It is important to understand the differences in the certification requirements.  The RPR Examination is composed of three tests at speeds of 180 wpm (one-voice literary material), 200 wpm (two-voice testimony), and 225 wpm (one-voice jury charge).  While the CSR Examination consists of one test, the RPR consists of three tests that do not have to be taken at the same time.  An RPR candidate can take and pass one leg of the test at a time.

To understand the significance of the main differences in the two tests, you must take into consideration the length of the testing period and the required accuracy.

All three tests of the RPR are five minutes in length.  The California CSR is 10 minutes in length.  The required accuracy for the RPR is 95 percent.  The required accuracy for the CSR is 97.5 percent.    

What does that difference in time and required accuracy translate to in terms of errors?  A candidate taking the RPR 200 wpm 5-minute testimony test can make 50 errors and pass a test that consists of two speakers.  To pass the 200 CSR testimony test, a candidate must take a 10-minute test and can make only 50 errors to pass a test that consists of 4 speakers.

CSR 200 Testimony Test                                     RPR 200 Testimony Test

No of speakers:  4                                                  No. of speakers:  2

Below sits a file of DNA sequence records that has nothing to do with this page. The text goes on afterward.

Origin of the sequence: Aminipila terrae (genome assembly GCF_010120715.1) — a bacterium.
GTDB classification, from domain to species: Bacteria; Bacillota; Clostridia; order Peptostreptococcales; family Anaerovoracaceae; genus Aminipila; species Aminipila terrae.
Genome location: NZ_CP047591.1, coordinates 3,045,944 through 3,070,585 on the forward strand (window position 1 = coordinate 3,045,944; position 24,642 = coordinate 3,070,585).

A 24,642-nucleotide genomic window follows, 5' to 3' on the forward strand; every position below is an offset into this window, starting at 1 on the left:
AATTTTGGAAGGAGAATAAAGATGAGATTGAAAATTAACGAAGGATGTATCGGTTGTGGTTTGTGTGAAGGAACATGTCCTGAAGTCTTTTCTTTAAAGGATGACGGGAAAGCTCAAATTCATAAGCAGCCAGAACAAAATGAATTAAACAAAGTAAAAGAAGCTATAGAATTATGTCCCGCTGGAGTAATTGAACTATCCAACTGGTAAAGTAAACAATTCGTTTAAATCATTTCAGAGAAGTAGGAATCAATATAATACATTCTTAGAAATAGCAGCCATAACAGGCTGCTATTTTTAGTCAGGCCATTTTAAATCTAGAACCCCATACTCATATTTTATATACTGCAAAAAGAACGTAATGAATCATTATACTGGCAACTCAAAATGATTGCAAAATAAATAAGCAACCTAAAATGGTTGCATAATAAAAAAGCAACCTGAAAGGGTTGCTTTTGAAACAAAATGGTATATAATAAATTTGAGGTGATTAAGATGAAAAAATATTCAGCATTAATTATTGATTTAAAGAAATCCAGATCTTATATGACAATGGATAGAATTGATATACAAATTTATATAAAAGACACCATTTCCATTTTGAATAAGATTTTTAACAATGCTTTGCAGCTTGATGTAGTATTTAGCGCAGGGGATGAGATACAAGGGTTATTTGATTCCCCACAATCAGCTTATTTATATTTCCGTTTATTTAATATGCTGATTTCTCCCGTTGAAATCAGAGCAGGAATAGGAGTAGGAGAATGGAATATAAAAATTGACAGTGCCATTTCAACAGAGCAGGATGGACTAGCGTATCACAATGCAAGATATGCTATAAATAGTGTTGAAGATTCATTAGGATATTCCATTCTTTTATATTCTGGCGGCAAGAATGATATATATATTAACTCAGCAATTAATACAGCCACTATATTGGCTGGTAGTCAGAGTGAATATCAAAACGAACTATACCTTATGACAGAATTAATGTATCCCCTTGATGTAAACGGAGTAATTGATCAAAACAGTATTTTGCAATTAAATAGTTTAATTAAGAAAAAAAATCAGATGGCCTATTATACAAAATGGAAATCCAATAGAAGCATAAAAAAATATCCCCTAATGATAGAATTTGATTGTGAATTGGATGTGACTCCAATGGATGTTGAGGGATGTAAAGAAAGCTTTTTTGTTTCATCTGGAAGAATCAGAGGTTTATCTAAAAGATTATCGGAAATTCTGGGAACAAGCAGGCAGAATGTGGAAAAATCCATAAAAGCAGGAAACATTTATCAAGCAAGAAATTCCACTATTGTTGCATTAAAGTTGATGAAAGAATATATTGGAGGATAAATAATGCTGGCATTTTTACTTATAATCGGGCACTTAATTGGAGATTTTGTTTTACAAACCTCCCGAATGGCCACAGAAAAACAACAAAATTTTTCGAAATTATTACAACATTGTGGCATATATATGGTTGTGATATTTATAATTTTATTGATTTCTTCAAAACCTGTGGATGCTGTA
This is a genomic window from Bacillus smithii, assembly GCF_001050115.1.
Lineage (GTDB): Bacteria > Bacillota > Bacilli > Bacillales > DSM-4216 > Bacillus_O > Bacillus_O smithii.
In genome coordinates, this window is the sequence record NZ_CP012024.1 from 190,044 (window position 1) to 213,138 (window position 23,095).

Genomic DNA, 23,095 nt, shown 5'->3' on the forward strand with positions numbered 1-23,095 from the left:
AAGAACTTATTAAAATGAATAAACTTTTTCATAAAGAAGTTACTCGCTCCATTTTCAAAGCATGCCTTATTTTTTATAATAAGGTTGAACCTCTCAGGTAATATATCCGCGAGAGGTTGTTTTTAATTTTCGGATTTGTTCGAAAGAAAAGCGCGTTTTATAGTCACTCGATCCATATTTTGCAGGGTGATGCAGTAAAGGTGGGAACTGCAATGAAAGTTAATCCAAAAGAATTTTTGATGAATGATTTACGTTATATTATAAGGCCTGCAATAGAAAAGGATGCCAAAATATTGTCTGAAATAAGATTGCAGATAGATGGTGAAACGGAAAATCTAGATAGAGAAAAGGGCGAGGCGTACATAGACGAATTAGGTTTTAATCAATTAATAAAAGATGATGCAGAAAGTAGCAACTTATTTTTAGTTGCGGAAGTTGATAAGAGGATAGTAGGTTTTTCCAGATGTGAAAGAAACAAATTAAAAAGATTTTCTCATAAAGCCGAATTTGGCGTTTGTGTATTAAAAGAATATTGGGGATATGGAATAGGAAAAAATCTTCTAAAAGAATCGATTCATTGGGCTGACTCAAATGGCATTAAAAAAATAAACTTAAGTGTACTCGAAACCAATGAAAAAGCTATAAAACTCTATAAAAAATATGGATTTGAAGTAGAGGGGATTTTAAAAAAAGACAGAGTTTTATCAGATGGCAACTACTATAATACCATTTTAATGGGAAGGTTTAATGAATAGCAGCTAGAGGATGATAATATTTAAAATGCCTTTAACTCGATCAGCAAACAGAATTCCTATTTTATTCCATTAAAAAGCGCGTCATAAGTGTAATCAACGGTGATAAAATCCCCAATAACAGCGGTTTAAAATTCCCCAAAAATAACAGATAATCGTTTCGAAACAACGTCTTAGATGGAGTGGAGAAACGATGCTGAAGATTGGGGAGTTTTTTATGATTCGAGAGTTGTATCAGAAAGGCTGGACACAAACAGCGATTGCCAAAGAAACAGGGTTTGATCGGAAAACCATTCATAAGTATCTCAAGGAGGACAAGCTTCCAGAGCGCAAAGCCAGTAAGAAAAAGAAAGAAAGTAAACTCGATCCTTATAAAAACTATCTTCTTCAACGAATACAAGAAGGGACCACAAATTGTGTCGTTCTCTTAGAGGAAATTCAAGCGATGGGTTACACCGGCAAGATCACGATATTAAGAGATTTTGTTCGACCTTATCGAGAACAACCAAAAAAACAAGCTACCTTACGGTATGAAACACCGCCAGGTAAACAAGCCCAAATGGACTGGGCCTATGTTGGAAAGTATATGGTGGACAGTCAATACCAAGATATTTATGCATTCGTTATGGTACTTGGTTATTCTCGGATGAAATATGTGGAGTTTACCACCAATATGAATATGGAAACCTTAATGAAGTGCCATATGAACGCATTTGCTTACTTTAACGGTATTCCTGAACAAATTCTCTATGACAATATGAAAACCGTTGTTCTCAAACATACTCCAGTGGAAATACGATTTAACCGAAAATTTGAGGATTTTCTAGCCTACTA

Length:  10 minutes                                               Length:  5 minutes

Required Accuracy:  97. 5                                     Required Accuracy:  95

Errors allowed:  50                                                 Errors allowed:  50

 The 200 wpm CSR Testimony Test Versus the 200 wpm RPR Testimony Test

Well, you might say, “But the RPR requirement is three tests including a Jury Charge at 225 wpm.”  A candidate who sat for the last CSR test had passed both the 225 wpm and 200 wpm legs of the RPR and did not pass the last CSR examination. Of course, there was only one CSR candidate who did pass – Madeline Donner, CSR, mentioned in the previous section who was immediately hired by LA Superior Court.

Fortunately, it is thanks to NCRA for its foresight in addressing the shortage of court reporters nationwide by providing what has turned out to be a solution for many students in California. The NCRA created a test to allow new reporters to be certified to work upon passing the Registered Skilled Reporter (RSR)—a test that reduces the requirements for the certification to allow more student-entry into the field. It was created as a stepping-stone credential to achieving the RPR designation. The RSR (Registered Skilled Reporter) certification offers the prestige of an NCRA certification for those new or returning to the court reporting profession who have yet to be able to get their writing speeds enough to earn the RPR. Now, that same candidate mentioned previously who did not pass the California CSR can work in entry-level reporting in Washington State and other states that recognize this certification.

With the popularity of online remote depositions outside of California and demand for court reporters in other areas than legal, more new reporters who have not passed the CSR can still find plenty of work without passing any certification.   Graduates who are awaiting passing the CSR readily are being hired to work documenting podcasts, producing police reports, and documenting patient interviews.  The Los Angeles Police Department recently announced that it is hiring court reporters.  In addition, a whole range of opportunities exist even for students at various stages of their skill development while they are in school.